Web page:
THE total amount of goods shipped through the Phnom Penh Autonomous Port increased 44 percent in 2010 compared to a year earlier, and it plans to ship a further 20 percent this year.
Some 62,256 Twenty-Foot Equivalent Units (TEUs) were shipped through the port in 2010, according to a report yesterday.
Port Director Hei Bavy told The Post the port plans to ship about 75,000 TEUs of freight this year, banking on increased goods from the Kingdom’s economy.
The 2010 increase was partly due to eased shipping requirements between Cambodia and Vietnam, he said.
“We received more shipments last year because both governments worked to facilitate access for ships,” he said. “It is also due to our port being located near production and construction sites.”
Cambodia and Vietnam agreed to collaborate more extensively on shipping goods via water in a memorandum of understanding signed by representatives of both countries on December 17, 2009.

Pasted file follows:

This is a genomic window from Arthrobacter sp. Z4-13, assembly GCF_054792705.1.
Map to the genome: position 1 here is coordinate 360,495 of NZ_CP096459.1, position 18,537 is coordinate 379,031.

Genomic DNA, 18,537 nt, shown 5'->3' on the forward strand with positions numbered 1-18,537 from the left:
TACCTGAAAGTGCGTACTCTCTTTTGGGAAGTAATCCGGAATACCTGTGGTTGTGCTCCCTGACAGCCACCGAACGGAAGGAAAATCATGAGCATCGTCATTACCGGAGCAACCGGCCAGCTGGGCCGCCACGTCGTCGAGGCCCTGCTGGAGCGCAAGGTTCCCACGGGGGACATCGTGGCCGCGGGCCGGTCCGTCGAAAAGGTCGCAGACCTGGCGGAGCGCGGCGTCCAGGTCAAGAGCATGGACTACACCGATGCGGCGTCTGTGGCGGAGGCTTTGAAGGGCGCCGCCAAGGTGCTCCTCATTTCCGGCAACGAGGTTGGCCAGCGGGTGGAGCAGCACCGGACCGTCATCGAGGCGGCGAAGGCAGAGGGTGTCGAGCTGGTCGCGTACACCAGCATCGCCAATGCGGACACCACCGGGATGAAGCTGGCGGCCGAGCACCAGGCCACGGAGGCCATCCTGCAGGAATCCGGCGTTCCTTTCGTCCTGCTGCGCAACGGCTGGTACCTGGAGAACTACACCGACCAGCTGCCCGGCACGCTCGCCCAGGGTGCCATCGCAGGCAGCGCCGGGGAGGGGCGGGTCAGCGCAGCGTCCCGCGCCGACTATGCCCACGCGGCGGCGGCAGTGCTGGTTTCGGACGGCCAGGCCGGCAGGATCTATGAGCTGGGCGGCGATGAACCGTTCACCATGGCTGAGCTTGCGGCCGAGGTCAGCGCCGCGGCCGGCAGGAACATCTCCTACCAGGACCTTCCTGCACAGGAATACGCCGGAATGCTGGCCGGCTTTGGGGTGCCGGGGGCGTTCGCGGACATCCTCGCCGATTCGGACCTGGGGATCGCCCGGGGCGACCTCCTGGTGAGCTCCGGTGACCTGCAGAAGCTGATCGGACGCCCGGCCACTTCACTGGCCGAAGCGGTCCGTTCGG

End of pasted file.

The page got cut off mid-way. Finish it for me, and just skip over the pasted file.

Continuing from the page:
Under the terms of the MoU, ships from Cambodia have direct access to Vietnam’s Cai Mep deep water port with relatively few restrictions, while Vietnamese ships can access Phnom Penh Autonomous Port, according to Hei Bavy.
“We hope the port will be able to ship more goods this year, because Cambodia has planned to export more rice to international markets,” he said yesterday.
Currently, the port mainly receives shipments such as raw materials for the garment sector, construction materials, and fuels, according to a report from Phnom Penh Autonomous Port.